Could a 3D printer easily become a critical part of your dental lab’s success?

Digital EstheticsDental Lab Products-2013-02-01
Issue 2

Adding a 3D printer to your lab can increase precision and accuracy while reducing production and finishing times.

Adding a 3D printer to your lab can increase precision and accuracy while reducing production and finishing times.

It’s always a showstopper when there’s a demonstration of a 3D printing system taking place in the exhibit hall of a trade show. Watching digitally-designed copings, frameworks, crowns or models rise up and take shape on the print platform can be almost mesmerizing.

But these high-tech printers are more than just attractive novelties.

With the ability to rapidly produce high-precision parts that fit a variety of production workflows quickly and cost effectively, a 3D printer can become a critical part of a dental lab’s CAD/CAM operation.

“Superior accuracy, fine details, high resolution and low cost per case; these should be the key factors for dental labs considering the move to digital dentistry and 3D printing,” said Avi Cohen, former Head of Medical Solutions for Objet, which produces the Eden260V 3D printer.

“With a 3D printing solution doing the detailed work, dental labs can eliminate the bottleneck of manual modeling and allow the business to expand and stay ahead of the competition.”


Consistency and efficiency are big benefits of an investment in a 3D printing system, said Ron Snyder, CDT, former Dental Application Manager for 3D Systems, which makes the ProJet™ line of 3D printers along with a range of other additive production technologies.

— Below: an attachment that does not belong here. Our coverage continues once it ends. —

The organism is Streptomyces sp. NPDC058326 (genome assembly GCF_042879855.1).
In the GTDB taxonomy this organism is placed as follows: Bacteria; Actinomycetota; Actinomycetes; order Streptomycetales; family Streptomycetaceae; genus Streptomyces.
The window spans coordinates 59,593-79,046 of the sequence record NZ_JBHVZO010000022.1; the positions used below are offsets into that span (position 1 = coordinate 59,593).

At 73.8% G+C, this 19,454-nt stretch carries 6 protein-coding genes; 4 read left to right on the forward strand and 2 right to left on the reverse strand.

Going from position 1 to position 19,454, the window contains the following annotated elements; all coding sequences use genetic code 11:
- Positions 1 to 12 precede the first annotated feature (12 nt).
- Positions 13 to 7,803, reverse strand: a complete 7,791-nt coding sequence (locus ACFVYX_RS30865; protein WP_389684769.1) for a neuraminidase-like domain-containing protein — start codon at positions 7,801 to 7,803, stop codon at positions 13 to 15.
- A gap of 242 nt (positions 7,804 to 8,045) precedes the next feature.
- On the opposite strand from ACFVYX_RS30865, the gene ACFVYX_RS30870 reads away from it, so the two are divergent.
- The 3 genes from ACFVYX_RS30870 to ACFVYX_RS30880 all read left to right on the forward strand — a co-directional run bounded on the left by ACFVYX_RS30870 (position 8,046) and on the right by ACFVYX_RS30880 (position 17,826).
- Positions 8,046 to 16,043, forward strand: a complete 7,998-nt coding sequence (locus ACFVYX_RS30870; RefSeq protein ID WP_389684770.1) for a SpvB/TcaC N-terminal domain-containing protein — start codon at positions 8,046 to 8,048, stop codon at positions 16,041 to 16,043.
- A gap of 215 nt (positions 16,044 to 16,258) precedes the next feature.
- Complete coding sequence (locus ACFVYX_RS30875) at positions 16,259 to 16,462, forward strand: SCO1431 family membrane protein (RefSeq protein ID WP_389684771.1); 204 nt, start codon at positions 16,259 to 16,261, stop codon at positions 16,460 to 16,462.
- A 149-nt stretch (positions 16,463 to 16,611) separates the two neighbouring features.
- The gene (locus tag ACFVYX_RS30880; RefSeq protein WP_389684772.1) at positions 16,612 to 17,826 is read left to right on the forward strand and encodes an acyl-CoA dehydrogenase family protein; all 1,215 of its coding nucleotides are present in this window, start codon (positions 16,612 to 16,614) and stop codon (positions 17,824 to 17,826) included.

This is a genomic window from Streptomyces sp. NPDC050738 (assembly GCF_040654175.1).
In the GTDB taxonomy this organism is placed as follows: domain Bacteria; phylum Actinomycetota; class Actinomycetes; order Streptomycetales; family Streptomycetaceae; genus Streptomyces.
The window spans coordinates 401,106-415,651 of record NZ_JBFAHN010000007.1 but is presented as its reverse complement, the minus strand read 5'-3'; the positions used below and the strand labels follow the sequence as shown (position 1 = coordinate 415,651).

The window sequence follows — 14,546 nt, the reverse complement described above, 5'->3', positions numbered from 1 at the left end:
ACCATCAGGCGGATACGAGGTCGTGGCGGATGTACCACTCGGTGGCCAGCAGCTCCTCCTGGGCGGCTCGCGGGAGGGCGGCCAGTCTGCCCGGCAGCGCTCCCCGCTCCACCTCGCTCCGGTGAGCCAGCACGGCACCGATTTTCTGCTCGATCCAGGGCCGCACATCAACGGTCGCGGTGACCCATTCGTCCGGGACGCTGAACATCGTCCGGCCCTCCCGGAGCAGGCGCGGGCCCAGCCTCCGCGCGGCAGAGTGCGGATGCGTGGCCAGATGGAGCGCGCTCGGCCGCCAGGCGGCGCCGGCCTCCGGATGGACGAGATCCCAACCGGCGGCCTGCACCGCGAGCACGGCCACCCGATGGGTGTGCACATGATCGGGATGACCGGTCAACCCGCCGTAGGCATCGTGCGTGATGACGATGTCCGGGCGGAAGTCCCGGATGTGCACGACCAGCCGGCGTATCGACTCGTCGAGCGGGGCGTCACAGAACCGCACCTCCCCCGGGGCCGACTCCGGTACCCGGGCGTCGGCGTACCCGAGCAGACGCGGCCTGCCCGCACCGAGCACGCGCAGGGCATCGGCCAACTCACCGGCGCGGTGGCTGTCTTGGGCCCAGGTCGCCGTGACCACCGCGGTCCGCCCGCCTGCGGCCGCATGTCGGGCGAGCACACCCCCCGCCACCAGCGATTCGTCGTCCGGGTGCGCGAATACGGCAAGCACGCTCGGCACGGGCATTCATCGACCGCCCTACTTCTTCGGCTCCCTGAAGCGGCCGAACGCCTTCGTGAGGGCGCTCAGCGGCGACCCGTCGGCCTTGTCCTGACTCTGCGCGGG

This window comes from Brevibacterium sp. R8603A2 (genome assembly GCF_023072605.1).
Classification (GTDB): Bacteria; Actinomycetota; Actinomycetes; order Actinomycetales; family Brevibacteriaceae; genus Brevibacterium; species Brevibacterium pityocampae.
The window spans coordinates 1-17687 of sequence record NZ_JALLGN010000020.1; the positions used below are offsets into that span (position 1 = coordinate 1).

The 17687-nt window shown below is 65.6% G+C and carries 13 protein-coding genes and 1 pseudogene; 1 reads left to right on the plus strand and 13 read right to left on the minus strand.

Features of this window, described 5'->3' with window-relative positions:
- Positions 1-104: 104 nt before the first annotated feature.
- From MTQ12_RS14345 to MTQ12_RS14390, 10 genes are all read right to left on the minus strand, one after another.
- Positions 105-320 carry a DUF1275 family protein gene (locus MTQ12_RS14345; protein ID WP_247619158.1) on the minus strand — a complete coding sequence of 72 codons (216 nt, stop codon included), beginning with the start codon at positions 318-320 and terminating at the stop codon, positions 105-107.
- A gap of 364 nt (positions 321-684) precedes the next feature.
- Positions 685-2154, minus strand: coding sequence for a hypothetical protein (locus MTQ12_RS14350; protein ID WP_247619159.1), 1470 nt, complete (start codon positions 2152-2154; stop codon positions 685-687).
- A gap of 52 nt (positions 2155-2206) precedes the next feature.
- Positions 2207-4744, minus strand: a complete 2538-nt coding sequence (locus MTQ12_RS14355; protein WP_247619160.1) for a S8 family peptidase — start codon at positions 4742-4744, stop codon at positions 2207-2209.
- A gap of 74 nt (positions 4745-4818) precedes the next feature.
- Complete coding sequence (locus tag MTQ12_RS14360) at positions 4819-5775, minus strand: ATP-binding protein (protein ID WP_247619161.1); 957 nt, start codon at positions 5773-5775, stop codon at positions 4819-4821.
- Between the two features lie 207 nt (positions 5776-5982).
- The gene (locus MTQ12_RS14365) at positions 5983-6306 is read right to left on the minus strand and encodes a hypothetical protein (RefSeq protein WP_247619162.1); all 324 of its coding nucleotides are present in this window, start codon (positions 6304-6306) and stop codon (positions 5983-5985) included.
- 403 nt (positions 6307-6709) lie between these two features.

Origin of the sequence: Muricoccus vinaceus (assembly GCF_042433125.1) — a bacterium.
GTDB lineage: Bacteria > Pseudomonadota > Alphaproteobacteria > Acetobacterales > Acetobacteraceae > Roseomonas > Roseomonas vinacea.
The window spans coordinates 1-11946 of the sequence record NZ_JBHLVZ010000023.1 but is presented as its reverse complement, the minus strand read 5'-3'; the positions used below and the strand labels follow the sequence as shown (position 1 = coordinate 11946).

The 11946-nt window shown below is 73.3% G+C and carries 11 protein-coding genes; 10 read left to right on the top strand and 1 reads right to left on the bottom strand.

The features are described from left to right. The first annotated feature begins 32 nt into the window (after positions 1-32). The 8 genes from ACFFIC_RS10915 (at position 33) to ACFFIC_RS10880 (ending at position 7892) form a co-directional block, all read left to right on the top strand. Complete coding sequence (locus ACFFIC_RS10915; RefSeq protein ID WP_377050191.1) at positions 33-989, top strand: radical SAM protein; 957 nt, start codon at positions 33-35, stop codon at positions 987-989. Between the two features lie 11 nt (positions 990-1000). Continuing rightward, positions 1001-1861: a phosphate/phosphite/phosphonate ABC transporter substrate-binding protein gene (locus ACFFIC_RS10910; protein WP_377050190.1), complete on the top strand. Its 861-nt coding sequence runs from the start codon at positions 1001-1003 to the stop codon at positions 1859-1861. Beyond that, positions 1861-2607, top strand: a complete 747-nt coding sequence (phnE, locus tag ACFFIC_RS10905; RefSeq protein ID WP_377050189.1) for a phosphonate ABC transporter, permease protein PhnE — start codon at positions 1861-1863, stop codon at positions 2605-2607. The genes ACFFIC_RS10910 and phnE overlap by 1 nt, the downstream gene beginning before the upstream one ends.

Whether the technology is being used to produce in-house models based on digital or scanned impressions, or making digital designs into wax forms for casting, Snyder said 3D printers provide speed and precision.

“It’s faster than using a dip pot and just dipping a die in,” he said. “What you get is more consistency. If the computer says it’s a 3/10 of a mm coping, it’s really going to be a 3/10 of a mm coping.”

Digital design software saves time on the front end by automatically blocking out undercuts, the wax forms don’t need to be fine tuned prior to casting, and once cast the end results require 50% less finishing time, Snyder said, adding that these efficiencies lead to material savings that can reduce a lab’s alloy consumption by 10-30%.

Grant Day, CDT, manager of Technical Support for Zahn Dental said the Envision-TEC line of 3D printers available through Zahn are adaptable and upgradable systems with sizes ranging from desktop units to industrial scale systems.

A variety of materials are currently available that allow Envision-TEC printers to produce lost wax casting patterns for fixed restorations, and there also is an FDA registered resin for long-term temporaries.

Objet’s printers can be used to produce stone models, orthodontic appliances, implant surgical guides and veneer try-ins, and Cohen said parts produced with the company’s 3D Printing system are classified and approved for use as medical devices.

Materials available for the various 3D Systems printers can produce casting patterns, models, partial frameworks and just about anything that can be digitally designed.